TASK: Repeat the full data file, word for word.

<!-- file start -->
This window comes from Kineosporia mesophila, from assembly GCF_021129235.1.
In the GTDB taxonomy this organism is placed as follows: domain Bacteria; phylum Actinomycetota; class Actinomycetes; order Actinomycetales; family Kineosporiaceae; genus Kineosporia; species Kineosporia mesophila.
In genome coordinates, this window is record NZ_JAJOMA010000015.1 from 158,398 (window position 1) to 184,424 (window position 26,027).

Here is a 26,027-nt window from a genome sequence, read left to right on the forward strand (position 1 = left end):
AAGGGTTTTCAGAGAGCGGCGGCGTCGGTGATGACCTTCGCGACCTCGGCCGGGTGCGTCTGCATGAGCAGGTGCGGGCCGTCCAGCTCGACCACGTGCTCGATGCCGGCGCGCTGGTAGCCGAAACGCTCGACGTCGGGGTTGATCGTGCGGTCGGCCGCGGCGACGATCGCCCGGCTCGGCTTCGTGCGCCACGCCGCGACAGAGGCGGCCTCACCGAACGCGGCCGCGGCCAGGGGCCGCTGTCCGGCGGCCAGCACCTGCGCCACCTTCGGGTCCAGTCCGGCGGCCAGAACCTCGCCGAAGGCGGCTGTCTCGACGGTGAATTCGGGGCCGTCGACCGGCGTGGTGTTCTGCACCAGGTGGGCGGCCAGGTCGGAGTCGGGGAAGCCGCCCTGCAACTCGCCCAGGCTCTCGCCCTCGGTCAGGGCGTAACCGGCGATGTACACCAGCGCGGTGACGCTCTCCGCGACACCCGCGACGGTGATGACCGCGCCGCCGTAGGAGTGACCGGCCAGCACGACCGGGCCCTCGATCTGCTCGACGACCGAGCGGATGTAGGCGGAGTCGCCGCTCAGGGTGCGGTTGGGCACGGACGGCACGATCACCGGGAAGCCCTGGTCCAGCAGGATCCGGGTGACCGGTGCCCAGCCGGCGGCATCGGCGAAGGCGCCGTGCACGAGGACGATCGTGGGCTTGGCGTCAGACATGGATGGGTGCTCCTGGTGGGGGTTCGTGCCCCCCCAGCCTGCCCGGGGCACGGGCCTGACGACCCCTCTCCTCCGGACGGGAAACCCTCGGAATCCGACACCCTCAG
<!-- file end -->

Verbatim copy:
This window comes from Kineosporia mesophila, from assembly GCF_021129235.1.
In the GTDB taxonomy this organism is placed as follows: domain Bacteria; phylum Actinomycetota; class Actinomycetes; order Actinomycetales; family Kineosporiaceae; genus Kineosporia; species Kineosporia mesophila.
In genome coordinates, this window is record NZ_JAJOMA010000015.1 from 158,398 (window position 1) to 184,424 (window position 26,027).

Here is a 26,027-nt window from a genome sequence, read left to right on the forward strand (position 1 = left end):
AAGGGTTTTCAGAGAGCGGCGGCGTCGGTGATGACCTTCGCGACCTCGGCCGGGTGCGTCTGCATGAGCAGGTGCGGGCCGTCCAGCTCGACCACGTGCTCGATGCCGGCGCGCTGGTAGCCGAAACGCTCGACGTCGGGGTTGATCGTGCGGTCGGCCGCGGCGACGATCGCCCGGCTCGGCTTCGTGCGCCACGCCGCGACAGAGGCGGCCTCACCGAACGCGGCCGCGGCCAGGGGCCGCTGTCCGGCGGCCAGCACCTGCGCCACCTTCGGGTCCAGTCCGGCGGCCAGAACCTCGCCGAAGGCGGCTGTCTCGACGGTGAATTCGGGGCCGTCGACCGGCGTGGTGTTCTGCACCAGGTGGGCGGCCAGGTCGGAGTCGGGGAAGCCGCCCTGCAACTCGCCCAGGCTCTCGCCCTCGGTCAGGGCGTAACCGGCGATGTACACCAGCGCGGTGACGCTCTCCGCGACACCCGCGACGGTGATGACCGCGCCGCCGTAGGAGTGACCGGCCAGCACGACCGGGCCCTCGATCTGCTCGACGACCGAGCGGATGTAGGCGGAGTCGCCGCTCAGGGTGCGGTTGGGCACGGACGGCACGATCACCGGGAAGCCCTGGTCCAGCAGGATCCGGGTGACCGGTGCCCAGCCGGCGGCATCGGCGAAGGCGCCGTGCACGAGGACGATCGTGGGCTTGGCGTCAGACATGGATGGGTGCTCCTGGTGGGGGTTCGTGCCCCCCCAGCCTGCCCGGGGCACGGGCCTGACGACCCCTCTCCTCCGGACGGGAAACCCTCGGAATCCGACACCCTCAG